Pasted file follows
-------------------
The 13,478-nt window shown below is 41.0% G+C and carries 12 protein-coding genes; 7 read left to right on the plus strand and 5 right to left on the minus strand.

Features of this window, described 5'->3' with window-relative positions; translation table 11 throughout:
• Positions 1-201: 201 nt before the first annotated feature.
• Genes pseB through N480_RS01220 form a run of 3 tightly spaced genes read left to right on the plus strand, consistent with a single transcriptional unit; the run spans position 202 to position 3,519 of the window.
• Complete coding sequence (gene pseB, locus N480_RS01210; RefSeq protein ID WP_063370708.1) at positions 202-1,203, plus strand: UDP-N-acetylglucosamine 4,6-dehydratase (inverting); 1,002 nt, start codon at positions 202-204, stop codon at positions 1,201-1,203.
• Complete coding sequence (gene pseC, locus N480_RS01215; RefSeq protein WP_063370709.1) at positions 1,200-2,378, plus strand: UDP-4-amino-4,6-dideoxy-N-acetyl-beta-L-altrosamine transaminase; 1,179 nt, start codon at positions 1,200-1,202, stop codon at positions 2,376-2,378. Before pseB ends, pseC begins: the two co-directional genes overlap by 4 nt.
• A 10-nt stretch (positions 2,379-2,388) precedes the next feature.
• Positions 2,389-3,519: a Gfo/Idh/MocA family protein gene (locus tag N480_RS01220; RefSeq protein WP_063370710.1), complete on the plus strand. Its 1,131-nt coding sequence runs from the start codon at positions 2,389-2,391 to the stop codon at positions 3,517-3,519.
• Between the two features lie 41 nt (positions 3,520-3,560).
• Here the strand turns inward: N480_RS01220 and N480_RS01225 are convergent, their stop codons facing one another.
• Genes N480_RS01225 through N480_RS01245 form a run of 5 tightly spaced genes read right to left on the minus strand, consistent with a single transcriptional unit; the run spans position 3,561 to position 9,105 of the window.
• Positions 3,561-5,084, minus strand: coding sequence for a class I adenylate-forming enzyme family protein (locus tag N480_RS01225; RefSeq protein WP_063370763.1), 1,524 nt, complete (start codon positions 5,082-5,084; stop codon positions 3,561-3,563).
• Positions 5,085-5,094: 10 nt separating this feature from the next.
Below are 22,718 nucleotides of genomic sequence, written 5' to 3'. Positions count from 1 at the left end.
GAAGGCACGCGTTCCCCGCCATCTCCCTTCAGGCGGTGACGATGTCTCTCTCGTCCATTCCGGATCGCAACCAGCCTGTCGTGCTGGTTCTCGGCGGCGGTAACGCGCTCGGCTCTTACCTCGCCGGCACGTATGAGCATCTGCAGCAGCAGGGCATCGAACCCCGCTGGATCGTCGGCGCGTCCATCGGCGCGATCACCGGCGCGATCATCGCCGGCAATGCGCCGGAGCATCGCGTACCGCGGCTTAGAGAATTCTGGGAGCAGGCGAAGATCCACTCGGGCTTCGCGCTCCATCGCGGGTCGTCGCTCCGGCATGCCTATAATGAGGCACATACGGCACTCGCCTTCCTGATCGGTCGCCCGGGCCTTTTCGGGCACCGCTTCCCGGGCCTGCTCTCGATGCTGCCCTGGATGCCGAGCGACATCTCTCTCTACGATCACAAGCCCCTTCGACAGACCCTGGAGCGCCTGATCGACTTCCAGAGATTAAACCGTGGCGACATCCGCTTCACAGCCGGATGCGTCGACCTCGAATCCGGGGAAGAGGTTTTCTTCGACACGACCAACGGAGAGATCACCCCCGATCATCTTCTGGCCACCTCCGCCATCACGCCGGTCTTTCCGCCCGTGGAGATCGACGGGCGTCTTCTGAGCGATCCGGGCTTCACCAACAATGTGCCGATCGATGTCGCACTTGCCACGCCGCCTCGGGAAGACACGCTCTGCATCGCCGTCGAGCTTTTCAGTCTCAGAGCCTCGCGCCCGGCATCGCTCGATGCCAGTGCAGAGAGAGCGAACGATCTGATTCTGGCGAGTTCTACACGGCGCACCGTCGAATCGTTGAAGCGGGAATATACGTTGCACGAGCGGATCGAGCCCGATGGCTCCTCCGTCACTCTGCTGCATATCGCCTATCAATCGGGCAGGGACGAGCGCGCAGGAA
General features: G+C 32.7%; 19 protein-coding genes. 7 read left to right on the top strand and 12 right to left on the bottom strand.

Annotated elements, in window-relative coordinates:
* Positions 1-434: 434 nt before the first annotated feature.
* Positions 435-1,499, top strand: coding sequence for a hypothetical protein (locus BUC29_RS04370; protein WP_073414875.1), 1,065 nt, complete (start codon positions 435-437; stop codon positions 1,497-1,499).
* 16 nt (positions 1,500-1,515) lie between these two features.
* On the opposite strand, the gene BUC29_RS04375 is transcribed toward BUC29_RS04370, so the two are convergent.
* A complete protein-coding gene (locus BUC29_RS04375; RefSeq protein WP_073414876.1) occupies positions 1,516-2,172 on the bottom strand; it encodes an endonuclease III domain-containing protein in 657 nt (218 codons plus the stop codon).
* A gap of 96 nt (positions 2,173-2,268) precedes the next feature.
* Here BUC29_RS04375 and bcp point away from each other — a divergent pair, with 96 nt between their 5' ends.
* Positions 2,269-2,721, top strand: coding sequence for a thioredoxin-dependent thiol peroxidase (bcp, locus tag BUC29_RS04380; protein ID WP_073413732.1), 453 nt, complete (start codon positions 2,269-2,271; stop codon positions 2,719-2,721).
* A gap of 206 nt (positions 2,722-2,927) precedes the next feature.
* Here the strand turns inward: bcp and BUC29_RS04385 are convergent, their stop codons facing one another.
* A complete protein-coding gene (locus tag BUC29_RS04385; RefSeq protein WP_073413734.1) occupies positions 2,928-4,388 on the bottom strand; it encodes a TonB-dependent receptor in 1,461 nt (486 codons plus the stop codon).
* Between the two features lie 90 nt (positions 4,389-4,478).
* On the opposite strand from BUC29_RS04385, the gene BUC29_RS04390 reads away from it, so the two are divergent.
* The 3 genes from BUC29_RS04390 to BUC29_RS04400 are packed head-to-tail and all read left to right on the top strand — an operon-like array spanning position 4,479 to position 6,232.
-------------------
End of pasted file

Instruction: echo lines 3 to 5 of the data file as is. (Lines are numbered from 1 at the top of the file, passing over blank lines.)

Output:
• Positions 1-201: 201 nt before the first annotated feature.
• Genes pseB through N480_RS01220 form a run of 3 tightly spaced genes read left to right on the plus strand, consistent with a single transcriptional unit; the run spans position 202 to position 3,519 of the window.
• Complete coding sequence (gene pseB, locus N480_RS01210; RefSeq protein ID WP_063370708.1) at positions 202-1,203, plus strand: UDP-N-acetylglucosamine 4,6-dehydratase (inverting); 1,002 nt, start codon at positions 202-204, stop codon at positions 1,201-1,203.